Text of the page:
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Challenges for Pagan Youth, In Their Own Words
The results are in! You may have seen my last post discussing a survey question I sent out to my youth network asking what their favorite part about being a young Witch or Pagan is. The results were surprising to most but I can’t say I was very surprised. However, the results of this survey question did surprise me a little.
To a network of thousands of young people on social media and email, I asked “what is the biggest challenge for you, being a young Witch or Pagan?” I received over sixty responses within 48 hours. Here is a small sampling of the responses:
For me it's age-hate from older pagans. 'you're too young to have an opinion!...you can't know more than me, I'm 30 years older than you!....quit trying to argue your beliefs you're a little kid!' I think it's horrid and ridiculous to think age = knowledge and the right to an opinion. Everyone has opinions and their own beliefs. And who knows, maybe that 21 year old witch has been studying since they were 15...that's 6 years. Whereas that 45 year old Witch could have only just been shown the path of Witchcraft. I also find a lack of resources horrid...most teen-focused books are 'spells for teenage witches who want to smite their bullies with magic' etc.
-V, age 17
Lack of resources, time, and confidence
-E, age 15
The hardest part was resources, support, keeping it a secret because of judgmental peers and fear of them.
-S, age 19
The most difficult part of being a young witch for me was dealing with the lack of teachers willing to teach. but I have overcome that by buying books.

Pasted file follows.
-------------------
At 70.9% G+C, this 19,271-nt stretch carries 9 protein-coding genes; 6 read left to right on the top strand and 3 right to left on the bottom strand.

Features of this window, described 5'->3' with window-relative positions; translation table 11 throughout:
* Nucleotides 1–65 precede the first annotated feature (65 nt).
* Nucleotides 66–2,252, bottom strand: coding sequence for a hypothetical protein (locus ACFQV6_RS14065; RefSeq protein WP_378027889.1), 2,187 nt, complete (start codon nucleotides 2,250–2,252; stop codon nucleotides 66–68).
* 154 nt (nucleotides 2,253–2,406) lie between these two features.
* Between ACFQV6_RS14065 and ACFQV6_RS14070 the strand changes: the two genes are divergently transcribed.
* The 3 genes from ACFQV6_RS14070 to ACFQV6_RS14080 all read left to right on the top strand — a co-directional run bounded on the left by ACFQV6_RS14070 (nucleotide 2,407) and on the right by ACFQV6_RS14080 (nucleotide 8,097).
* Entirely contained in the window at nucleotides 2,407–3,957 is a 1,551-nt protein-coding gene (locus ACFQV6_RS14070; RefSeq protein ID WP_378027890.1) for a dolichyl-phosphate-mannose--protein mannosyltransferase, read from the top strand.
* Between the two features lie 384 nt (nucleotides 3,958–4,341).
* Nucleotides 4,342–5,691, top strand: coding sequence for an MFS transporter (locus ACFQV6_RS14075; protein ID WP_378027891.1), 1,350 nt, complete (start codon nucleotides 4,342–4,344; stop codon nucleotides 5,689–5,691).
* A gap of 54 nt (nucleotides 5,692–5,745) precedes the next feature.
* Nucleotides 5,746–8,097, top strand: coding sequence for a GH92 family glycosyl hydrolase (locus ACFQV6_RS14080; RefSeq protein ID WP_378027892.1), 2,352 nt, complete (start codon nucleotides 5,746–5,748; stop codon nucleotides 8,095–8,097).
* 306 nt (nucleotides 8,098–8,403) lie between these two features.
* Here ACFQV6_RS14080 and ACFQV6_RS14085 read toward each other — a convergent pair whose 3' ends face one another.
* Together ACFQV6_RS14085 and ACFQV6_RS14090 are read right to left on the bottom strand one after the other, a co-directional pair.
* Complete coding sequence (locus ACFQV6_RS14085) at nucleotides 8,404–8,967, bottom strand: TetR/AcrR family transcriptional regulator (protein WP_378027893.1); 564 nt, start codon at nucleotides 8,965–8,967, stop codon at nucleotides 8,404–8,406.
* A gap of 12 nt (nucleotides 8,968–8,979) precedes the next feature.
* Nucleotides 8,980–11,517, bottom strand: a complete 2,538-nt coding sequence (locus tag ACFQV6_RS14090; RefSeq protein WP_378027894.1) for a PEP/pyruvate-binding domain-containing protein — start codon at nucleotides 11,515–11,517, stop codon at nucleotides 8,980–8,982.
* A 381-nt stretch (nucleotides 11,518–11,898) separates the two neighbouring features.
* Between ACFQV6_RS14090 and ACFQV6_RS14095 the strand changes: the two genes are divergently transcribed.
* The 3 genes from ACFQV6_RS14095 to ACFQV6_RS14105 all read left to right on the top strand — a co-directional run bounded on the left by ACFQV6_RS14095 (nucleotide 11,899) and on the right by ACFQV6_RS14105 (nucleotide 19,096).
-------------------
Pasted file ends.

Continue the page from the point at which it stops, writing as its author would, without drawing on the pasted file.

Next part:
-T, age 19
I get bullied because everyone thinks that I'm going to Hex them…
I've always had a difficult time actually being able to join a group for regular circles because they are mostly adults who have been doing it for a long time and if i do join i don't feel that welcome.
Unsupportive family. In my home everyone is a catholic. When I said to my aunt I'm a 'atheist' she ordered me go to the church and confess. It hurts.
Lack of resources mainly. I don't have a job to pay for the things I need yet. Also the lack of knowing any other witches in the area to possibly help me and guide me. I'm also afraid that when I tell my mother she won't be too supportive of the idea. Also since I'm extremely new I still need to learn most of the basics and with only online resources (some of which are helpful) I'm not too sure of what I would be doing right or wrong plus I'm more of a hands on person and learn as I go.
-L, age 15
Not having the space, money, or resources to practice. My family don't even know I'm Pagan.
-R, age 17
Unsupportive family,and lack of resources
Dont know any other wiccans, people often dont recognise it as a religion and think it's funny and don't think my parents would like it / understand.
H, age 17
Finding the privacy and space is difficult. Avoiding judgement. And then I'm a college student balancing lots of work and projects so its also hard to just find time to chill out.
The hardest part for me is finding anyone who can teach me and finding resources. Its even harder because my mom doesn't approve.